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Author Topic: What does the melamine contamination case tell us? - Dr Hinner Koster  (Read 3846 times)
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« on: October 11, 2007, 03:13:28 AM »

What does the melamine contamination case tell us? - Dr Hinner Koster

Whether consumers want to hear that or not, they can be assured that another food scare will happen again sometime in the future.
Next time it will be just a new and different harmful component, because, once a problem component has been identified it is the one component consumers have to be the least concerned about.
Within a very short space of time systems and procedures are usually in place to prevent any further possibility of contamination of that same component entering the feed and food chain
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« Reply #1 on: October 11, 2007, 03:35:30 AM »

Dr Koster refers to the importance of early warning systems---but what good would that do as wasn't it reported by CBC News on March 16th (I printed it) that MenuFoods noticed an increase in complaints from US pet parents of illness in their pets starting in December?  Was this ignored or just passed off as nothing?  It did not even make MF move up their feeding trials as the one that was done in February was at the regularly scheduled time (as I was told by a vet/nutritionist from Tufts).

I do think that melamine probably won't show up again but whatever "they" find to replace it better be found quicker! Before it crosses our borders.

“Never doubt that a small group of thoughtful, committed citizens can change the world; indeed, it’s the only thing that ever has.” — Margaret Mead

United we stand     Divided we fall....
« Reply #2 on: October 11, 2007, 03:59:20 AM »


I think it means that pet owners have to find a way to change what happens going forward.... it seems we're the ones with a power (purchasing power) that can impact the industry enough to bring about change.

But, we haven't come into our own as a united voice to make it a group for the pfcs to contend with on a larger scale and impact true nutritional and safety changes.

Purchasing power only goes so far when many of us still have to feed commercial for various reasons. The pfcs will modify their marketing and presentations to boost that margin from the loss leaders and move margins/advertising to other items in their product lines to where the consumers are responding with purchases.

We can see from the recall that even with litigation that  we've no real hope for "real" change & transparency, much less regulation, until we get involved with the industry that makes the foods.

It is all well and good that pfcs reading forums helps our cause, but the larger commercial pet food companies as well as the indies need to hear us very loud and very clear...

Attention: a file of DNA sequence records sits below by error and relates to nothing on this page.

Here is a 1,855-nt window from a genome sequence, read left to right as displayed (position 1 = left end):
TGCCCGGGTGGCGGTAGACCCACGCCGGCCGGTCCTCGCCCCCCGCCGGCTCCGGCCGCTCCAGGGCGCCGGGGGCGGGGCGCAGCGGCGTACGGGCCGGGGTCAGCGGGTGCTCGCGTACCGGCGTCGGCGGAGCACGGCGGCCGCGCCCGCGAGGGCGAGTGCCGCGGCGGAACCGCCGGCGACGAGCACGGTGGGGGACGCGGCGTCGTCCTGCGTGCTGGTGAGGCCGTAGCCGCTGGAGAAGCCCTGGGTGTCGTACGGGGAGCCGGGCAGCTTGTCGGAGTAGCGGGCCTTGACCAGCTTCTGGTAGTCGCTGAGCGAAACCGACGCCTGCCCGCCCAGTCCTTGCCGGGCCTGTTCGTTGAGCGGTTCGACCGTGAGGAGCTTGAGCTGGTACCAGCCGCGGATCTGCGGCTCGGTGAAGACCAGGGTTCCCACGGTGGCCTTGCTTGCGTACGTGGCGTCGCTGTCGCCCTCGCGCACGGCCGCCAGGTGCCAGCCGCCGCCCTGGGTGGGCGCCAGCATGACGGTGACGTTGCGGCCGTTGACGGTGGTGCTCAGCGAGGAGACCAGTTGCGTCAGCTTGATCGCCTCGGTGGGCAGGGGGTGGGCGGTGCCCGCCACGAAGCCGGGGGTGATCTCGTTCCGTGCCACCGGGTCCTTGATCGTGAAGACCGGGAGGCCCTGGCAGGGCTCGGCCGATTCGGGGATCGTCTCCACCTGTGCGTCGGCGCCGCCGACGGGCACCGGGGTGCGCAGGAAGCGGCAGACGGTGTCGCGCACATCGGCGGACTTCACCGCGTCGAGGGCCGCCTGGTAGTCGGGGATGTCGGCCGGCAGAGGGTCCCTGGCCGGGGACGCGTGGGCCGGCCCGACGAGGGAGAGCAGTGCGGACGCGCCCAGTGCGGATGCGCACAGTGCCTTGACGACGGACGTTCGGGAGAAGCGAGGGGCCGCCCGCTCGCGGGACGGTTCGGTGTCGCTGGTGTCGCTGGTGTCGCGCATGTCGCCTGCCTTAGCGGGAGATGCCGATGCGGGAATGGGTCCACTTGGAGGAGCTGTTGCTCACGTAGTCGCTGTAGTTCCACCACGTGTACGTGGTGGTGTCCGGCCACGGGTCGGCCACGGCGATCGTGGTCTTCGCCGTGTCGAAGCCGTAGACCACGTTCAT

« Last Edit: October 11, 2007, 09:34:43 AM by Offy » Logged
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Trooper,Remy & Fragile

« Reply #3 on: October 11, 2007, 04:43:55 AM »

I wonder if we & the other bloggers are the sceptical consumers ?

"the world's most inept extortionist"
« Reply #4 on: October 11, 2007, 07:15:42 AM »

"Feed ingredients are continuously being scrutinised and controlled and potential sources of contamination are being sought and, if possible, identified so that preventative measures can be applied."

Really? You mean you can't take out your chemistry sets and look for unknown or unexplained test results? That would be too
difficult? Dr. Koster, I think the industry has to focus more on accepting testing and inspection costs as a mandatory
part of the food producing business, period, no excuses or bean-counting. Too bad ChemNutra didn't have a chemisty
« Reply #5 on: October 11, 2007, 07:23:02 AM »

LOL, 3cat.

Wouldn't you love to see them advertise the quality of/amount of  "real" nutrion/protein they are calling "food" too?

Healthy animals and healthy pet foods are about more than the lack of contaminants... it's about nutrition too.

Wouldn't we like to see their nutritionists/chemists tackle that topic too?  Synthetics removed, real/true nourishment?
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Daisy Sunshine

« Reply #6 on: October 11, 2007, 08:10:32 AM »

However, in the past the industry was fortunate not to be targeted by aggressive media coverage and better informed consumers who are now sceptical about almost everything they eat. But now, we are suddenly more aware of it.

Too bad for the pet food manufacturers that we pet owners and consumers are better informed about what we are putting into our bodies and our pets?  Yes, too bad that we informed consumers are making them answerable for what they put in their feed.  Thousands of pets dying from contaminated food doesn't merit media attention?  I beg to differ.  If negative media attention and loss of income is the only thing you care about, that is we informed pet owners will use them to change the system.  Get used too it.  We are watching you.
« Last Edit: October 11, 2007, 08:23:00 AM by Bridgett » Logged

Bridgett and Co.
« Reply #7 on: October 18, 2007, 08:42:55 PM »

"Whether consumers want to hear that or not, they can be assured that another food scare will happen again sometime in the future."

Yep - folks!  THIS is the ONLY guarantee we get from the Animal Feed Industry:  we can be ASSURED that petfood contamination and mass poisonings will occur again!!!


(and yes, I was shouthing... sorry folks)
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